Labour’s employment rights proposition: The right to disconnect

Fri 17th May 2024

As a result of the pandemic, an increase in remote workers has precipitated a rise in favour of the Right to Disconnect. With the lines between work and home becoming blurred, unions and workers have increasingly looked at ways to protect workers’ health and wellbeing from overwork. In short, the Right to Disconnect is the right of workers to disconnect or log off outside of working hours. In the 2021 Green Paper “A New Deal for Working People”, Labour pledged to introduce a new Employment Rights Bill within 100 days of gaining power which legislated this right.

Currently, Labour is planning to bring in the ‘right to switch off’ should they win. Hypothetically, this is so remote working does not result in homes turning into 24/7 offices. Workers would have the right to disconnect from work outside of working hours. Furthermore, they will not be able to be contacted by their employer outside of these hours.

If the Right to Disconnect were to be enacted, what do employers need to know? Steph Marsh, Head of Coodes’ Employment team, and Ivelina White explain.

What is the Right to Disconnect?

  • The ability for workers to switch-off outside of normal working hours.
  • The right for workers to enjoy their free time away from work without being interrupted or disturbed.
  • The right for workers to not engage in work-related communications during non-work hours.

What do Employers Need to Know?

The Right to Disconnect is not yet a reality for workers and is not a legal right. However, it is likely to become one, along with other reforms envisaged in Labour’s 2021 Green Paper, if elected. Additionally, it is also unclear whether the Right to Disconnect would be an absolute right or would include some exceptions. For example, work-related emergencies or employees who are designated on-call.

If you are a business that offers agile or remote working, there are a few things you should consider:

  1. Ensure You Comply with the Working Time Regulations 1998

This piece of legislation provides for a working week of no more than 48 hours on average, calculated over a 17-week period. If workers are regularly remote working outside of their working hours, and have not “opted out”, employers might find themselves in breach. If opt-out agreements are not in place, employers should consider whether this would be necessary to ensure compliance with the Working Time Regulations.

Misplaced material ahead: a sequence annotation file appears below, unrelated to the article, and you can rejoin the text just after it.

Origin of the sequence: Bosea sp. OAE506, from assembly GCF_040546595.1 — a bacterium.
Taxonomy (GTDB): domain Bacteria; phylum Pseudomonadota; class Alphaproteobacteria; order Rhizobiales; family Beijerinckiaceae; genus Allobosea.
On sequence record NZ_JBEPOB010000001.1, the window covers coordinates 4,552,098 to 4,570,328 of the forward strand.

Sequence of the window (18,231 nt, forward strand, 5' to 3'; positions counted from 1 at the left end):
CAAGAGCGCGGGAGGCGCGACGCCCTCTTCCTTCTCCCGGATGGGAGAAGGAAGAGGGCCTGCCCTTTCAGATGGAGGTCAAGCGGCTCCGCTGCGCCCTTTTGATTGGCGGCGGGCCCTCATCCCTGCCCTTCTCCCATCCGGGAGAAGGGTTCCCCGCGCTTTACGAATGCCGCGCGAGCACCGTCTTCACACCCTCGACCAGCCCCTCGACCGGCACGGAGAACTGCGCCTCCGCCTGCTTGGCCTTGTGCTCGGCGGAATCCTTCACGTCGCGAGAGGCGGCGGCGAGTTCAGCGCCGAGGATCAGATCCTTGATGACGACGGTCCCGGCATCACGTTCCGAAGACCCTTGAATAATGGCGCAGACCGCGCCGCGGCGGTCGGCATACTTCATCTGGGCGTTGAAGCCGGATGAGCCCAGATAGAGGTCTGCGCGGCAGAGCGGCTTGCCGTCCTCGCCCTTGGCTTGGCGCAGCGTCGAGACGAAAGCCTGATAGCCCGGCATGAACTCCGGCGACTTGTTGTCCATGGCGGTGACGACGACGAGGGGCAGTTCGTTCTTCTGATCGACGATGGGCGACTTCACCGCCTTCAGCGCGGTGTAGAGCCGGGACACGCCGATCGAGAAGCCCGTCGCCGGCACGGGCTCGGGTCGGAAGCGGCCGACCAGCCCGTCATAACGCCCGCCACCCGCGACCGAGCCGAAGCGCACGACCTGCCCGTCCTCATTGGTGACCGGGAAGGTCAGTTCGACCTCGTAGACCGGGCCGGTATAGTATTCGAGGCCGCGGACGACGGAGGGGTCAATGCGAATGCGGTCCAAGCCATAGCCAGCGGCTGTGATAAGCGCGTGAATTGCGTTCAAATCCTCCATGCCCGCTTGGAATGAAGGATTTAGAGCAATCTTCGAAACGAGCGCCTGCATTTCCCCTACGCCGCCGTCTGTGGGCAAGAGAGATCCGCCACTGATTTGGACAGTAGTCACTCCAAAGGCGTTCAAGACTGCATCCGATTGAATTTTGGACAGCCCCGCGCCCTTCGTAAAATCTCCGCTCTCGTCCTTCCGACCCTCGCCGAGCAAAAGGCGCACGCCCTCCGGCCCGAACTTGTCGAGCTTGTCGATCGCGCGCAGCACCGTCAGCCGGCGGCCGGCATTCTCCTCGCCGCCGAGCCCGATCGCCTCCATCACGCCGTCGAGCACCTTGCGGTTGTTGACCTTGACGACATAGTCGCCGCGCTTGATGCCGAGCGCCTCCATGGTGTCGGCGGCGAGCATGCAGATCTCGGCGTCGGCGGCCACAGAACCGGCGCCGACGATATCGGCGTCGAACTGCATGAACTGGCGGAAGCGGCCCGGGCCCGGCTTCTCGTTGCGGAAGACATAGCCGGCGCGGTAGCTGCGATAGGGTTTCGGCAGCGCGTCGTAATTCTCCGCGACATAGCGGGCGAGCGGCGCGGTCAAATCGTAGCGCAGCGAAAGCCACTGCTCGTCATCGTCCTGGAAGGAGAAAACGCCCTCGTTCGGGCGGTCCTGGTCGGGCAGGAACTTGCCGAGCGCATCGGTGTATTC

• Introduce A New Policy Informing Employees of the Right to Disconnect

Adopt a specific employment policy informing workers of their rights. Inform them that remote working doesn’t mean they should continue working into the evening. This can help with compliance from a legal perspective and create a better workplace environment.

  • Introduce New Practices and Systems

Remind employees that they are not required to deal with communications received outside of working hours. This is generally good practice and a way to instil the right to disconnect. Introducing a system reminding employees to disconnect after their normal working hours may also be helpful.

What’s next?

With the next general election expected in January 2025 at the latest, should Labour win, the Right to Disconnect could be implemented within 100 days of them gaining power. Subsequently this would require employers to make the above changes to ensure they are operating within the law.

Even if this doesn’t become law, it is still good practise to ensure you have measures in place to protect staff. And with April’s recent changes to employment law, employers are still having to implement policy and practice changes to things like flexible working and leave entitlement.

If you are looking for information or guidance on employment law policies, or how to prepare for any upcoming changes, our Employment Team can help. Whether you are an employer or employee, the Employment Team always stay at the forefront of any upcoming legislative changes. They can offer the most up-to-date advice and get to know your case fully.

For more information, you can contact Associate Steph Marsh from our Employment Team via email or by calling 01579 324017. Alternatively, you can find all of our contact information and online contact form here.

Fri 17th May 2024

Steph Marsh

Head of Employment

Ivelina White


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